City plans to lay off 44 employees with job training agency

June 05, 1991|By Martin C. Evans

Mayor Kurt L. Schmoke, who had hoped to balance a $54 million shortfall in the Baltimore fiscal 1992 budget without layoffs, plans to fire 44 employees in the Office of Employment Development because of a $2.3 million cut in state and federal government job training grants.

"All of these people were being paid for by federal funds; these federal funds got cut so they've got to go," the mayor's spokesman, Clinton R. Coleman Jr., said yesterday.

"I can say that I don't expect there to be any other layoffs," Mr. Coleman said. "We can't make any promises because of these state and federal cutbacks."

Mr. Coleman said the layoffs are the only ones the city made in order to balance the budget for fiscal year 1992, which begins July 1. He said he believes no other layoffs will be needed.

The layoffs, which are scheduled to go into effect June 28, will affect OED employees ranging from the level of program coordinator to clerical workers.

Barbara A. Davis, spokeswoman for the employment development agency, said her department froze hiring, cut back on contracts and implemented other austerity measures with the hope of avoiding layoffs last fall, when they realized that a cut in federal job training money could be passed along to the city.

"But eventually, it became clear that we were going to have to handle this through personnel reductions," said Ms. Davis, who said employees were notified of the layoffs Friday.

The cutback is particularly frustrating to OED officials because the Schmoke administration has been trying to broaden the tax base and improve the quality of life in the city by helping welfare recipients and unemployed individuals to return to the work force.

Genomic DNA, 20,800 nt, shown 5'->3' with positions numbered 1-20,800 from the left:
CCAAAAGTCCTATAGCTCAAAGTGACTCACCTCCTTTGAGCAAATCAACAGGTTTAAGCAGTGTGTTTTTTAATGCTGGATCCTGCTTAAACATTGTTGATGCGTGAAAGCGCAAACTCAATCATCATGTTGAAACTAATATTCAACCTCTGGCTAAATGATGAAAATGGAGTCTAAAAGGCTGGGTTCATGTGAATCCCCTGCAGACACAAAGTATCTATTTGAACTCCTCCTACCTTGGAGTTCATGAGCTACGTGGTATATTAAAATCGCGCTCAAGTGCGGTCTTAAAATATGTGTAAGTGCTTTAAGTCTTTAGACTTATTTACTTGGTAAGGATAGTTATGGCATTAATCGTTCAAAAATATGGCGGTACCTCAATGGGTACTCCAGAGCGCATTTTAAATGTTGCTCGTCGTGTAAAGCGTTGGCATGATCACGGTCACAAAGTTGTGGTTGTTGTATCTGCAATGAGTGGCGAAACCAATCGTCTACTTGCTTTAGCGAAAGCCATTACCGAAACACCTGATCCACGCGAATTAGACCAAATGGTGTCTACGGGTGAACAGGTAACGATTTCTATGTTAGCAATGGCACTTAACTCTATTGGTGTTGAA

For example, a computer-assisted job skills program at the Lafayette Court public housing project in West Baltimore has provided training for a number of single mothers.

The 425-employee agency provides a range of job training services, including literacy programs, high school equivalency training and career counseling to about 15,000 people a year, Ms. Davis said. The agency trains people who are among the most difficult to prepare for careers, including young mothers on welfare who have never had jobs, high school dropouts with few skills or former factory workers whose skills are no longer in demand.

"This will have an effect, there is no question," Ms. Davis said of the layoffs. "We were hoping to expand to meet the needs of youth and welfare clients in particular, which is a long-time proposition. But we think we can hold the line on services."

Ms. Davis also said that the city will be forced to provide 300 fewer summer jobs this year than last for young people 14 to 21 because of a 7 percent reduction in a Jobs Training Partnership Act grant.

The reduction in summer jobs comes at a time when a higher minimum wage and a slow economy are expected to discourage private employers from hiring younger workers, Ms. Davis said.

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